A man who was caught on video abusing his pet dog has been banned from keeping dogs for a decade. 

Keith Williams was captured on a Ring doorbell physically attacking his pet Labrador Scooby, which saw him threaten to kill the pet after the dog had gone to the toilet in a street in Middlesbrough.

He was also seen kicking the animal with force and hitting him with the end of a lead five times.

At a sentencing hearing on Tuesday (August 8), Teesside Magistrates' Court heard how footage from two incidents on March 10 and March 17, 2023 was passed to the RSPCA.

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The case was investigated by the animal welfare charity and Williams was prosecuted.

Accompanied by a police officer, magistrates were told that RSPCA inspector Clare Wilson visited Williams’ house in Westmorland Road on March 27 after viewing the footage showing him shouting, kicking and hitting Scooby.

Inspector Wilson said: “We all went into the rear living room of the property. I observed the man who gave his name as Keith Williams.”

“He matched the description given by the witness and the male seen in the footage.

"I could see a black Labrador-type dog in the small rear yard of the property, through the window.

The Northern Echo: Scooby the dog that Williams physically assaulted Scooby the dog that Williams physically assaulted (Image: RSPCA)

"Mr Williams said the dog was called Scooby but he appeared to pause and think before saying this name. 

“I told Mr Williams that I was investigating an incident that had been captured on CCTV relating to him and his dog, which was a suspected criminal offence.”

Scooby, who seemed to respond more to the name Rambo, was seized as evidence by the police and taken by the inspector for a veterinary examination before being placed in a private boarding establishment.

At that point, Williams declined to sign his dog over into the care of the charity and said he wanted him back.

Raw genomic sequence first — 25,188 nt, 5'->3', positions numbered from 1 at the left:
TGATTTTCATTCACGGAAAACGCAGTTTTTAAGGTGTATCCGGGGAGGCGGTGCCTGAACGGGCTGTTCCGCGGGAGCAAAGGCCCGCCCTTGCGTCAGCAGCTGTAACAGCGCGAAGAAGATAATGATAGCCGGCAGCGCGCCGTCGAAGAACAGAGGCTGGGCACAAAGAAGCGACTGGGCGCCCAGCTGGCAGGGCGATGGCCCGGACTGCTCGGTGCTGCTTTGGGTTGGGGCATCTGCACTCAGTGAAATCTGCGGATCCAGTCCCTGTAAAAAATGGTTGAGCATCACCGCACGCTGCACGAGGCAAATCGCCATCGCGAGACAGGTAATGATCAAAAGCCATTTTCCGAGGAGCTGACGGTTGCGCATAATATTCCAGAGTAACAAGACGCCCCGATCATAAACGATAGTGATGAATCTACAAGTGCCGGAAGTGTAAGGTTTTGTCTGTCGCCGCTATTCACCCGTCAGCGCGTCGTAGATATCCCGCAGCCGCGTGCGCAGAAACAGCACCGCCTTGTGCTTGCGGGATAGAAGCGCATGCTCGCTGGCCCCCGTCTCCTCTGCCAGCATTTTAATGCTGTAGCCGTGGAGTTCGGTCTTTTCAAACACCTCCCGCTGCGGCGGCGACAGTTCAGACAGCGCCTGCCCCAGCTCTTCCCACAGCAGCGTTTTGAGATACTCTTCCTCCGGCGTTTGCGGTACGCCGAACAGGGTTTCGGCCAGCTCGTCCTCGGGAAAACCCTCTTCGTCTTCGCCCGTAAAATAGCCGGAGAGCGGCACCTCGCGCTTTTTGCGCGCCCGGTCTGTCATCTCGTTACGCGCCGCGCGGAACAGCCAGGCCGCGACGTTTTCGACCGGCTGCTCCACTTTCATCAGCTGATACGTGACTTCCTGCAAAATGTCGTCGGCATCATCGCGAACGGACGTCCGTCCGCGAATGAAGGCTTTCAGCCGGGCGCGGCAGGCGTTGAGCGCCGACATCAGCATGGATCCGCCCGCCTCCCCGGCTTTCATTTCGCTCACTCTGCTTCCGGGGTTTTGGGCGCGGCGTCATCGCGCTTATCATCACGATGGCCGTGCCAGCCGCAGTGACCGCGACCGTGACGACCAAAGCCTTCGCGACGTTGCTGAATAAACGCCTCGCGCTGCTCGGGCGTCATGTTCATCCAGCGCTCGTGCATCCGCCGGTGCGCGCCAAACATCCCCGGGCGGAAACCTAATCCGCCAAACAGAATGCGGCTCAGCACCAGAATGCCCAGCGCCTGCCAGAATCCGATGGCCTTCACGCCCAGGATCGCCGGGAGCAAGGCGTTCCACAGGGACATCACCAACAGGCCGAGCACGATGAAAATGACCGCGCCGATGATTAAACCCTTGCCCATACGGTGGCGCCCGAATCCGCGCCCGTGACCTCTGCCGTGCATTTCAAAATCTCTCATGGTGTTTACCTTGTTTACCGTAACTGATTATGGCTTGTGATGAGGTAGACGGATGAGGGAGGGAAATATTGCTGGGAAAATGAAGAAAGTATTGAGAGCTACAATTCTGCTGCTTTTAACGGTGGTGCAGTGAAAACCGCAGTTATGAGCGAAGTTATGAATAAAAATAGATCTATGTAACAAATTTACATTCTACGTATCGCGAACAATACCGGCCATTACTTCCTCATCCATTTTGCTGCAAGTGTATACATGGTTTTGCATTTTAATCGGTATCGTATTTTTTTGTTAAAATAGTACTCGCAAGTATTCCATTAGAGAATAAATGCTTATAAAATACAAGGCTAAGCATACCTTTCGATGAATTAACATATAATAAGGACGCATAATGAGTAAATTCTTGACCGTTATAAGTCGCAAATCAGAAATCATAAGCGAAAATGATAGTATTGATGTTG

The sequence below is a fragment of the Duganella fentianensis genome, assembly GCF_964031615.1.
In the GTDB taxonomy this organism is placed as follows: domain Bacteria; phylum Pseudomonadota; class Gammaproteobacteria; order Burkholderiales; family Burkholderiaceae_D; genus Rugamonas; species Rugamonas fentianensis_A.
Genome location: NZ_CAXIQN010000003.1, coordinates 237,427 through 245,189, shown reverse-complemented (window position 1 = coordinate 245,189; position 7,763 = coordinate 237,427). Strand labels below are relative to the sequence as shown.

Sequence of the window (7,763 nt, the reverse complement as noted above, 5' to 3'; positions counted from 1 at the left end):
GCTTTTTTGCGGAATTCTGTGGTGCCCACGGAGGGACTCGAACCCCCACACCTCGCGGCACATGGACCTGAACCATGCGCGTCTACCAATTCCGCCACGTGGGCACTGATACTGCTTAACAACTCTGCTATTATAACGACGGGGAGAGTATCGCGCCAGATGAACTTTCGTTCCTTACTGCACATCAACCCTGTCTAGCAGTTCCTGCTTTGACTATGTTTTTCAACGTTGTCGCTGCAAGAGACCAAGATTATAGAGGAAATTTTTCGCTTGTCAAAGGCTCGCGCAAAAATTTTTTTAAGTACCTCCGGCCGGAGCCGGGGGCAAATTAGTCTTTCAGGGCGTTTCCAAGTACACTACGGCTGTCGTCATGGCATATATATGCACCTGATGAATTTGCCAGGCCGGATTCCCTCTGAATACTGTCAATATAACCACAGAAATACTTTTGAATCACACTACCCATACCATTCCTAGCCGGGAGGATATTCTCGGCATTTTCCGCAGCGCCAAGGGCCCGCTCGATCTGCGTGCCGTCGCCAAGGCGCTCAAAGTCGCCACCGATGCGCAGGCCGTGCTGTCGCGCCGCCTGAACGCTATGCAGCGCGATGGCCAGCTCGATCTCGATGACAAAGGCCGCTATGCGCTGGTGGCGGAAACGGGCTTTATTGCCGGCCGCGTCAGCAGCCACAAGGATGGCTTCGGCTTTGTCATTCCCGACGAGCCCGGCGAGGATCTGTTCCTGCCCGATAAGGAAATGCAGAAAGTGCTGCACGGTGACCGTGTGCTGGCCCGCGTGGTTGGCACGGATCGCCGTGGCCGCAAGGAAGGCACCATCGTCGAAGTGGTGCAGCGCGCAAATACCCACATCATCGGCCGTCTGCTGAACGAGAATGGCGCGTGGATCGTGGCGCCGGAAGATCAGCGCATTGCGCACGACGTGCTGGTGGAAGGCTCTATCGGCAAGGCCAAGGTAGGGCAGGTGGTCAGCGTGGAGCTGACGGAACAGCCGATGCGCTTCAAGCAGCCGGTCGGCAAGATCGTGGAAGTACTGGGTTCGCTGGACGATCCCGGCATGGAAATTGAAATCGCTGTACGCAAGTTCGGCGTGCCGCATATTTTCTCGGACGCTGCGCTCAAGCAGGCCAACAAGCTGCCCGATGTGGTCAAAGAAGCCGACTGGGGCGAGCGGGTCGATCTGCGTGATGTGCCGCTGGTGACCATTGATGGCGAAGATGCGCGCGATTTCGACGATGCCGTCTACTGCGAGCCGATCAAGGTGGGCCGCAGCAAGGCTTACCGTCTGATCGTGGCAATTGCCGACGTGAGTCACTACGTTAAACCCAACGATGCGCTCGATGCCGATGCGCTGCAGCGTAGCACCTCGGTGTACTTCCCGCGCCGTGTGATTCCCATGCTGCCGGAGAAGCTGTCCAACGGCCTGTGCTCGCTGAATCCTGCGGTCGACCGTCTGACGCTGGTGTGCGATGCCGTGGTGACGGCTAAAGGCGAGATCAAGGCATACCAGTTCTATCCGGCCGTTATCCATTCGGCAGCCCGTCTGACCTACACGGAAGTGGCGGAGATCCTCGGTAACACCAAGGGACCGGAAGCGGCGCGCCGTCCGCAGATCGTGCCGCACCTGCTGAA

The Northern Echo: Scooby was also attacked using a dog leadScooby was also attacked using a dog lead (Image: RSPCA)

The video footage was passed to a vet who also provided evidence in the case. He said it was his opinion that the defendant had handled the dog inappropriately and caused him to suffer.

“The actions of the owner have caused the dog suffering via pain and fear, even if only for a transient period. The owner also did not protect the dog from injury,” he said.

“Examination by a veterinary surgeon ten days later did not reveal any signs of lameness, bruising or injury to the dog, but these findings do not indicate an absence of injury.

"Blunt force trauma to a dog can result in pain, bruising and injury which may resolve within three to five days. Therefore an examination would not necessarily identify injury and bruising that had occurred ten days earlier.”

As well as the ten-year ban given to Williams, magistrates also sentenced him to a 12-month community order with a requirement to carry out 15 RAR days and ordered him to pay costs of £2,214.  

Speaking after the conclusion of the case, Inspector Wilson said: “The defendant’s behaviour towards his pet was totally unnecessary and unacceptable. Scooby could neither escape nor defend himself from being assaulted and we’re grateful to the person that alerted us and enabled Mr Williams to be held accountable for his actions”. 

Scooby was later signed over into the care of the RSPCA.

He made a full recovery and was transferred to one of the charity’s animal centres to be rehomed.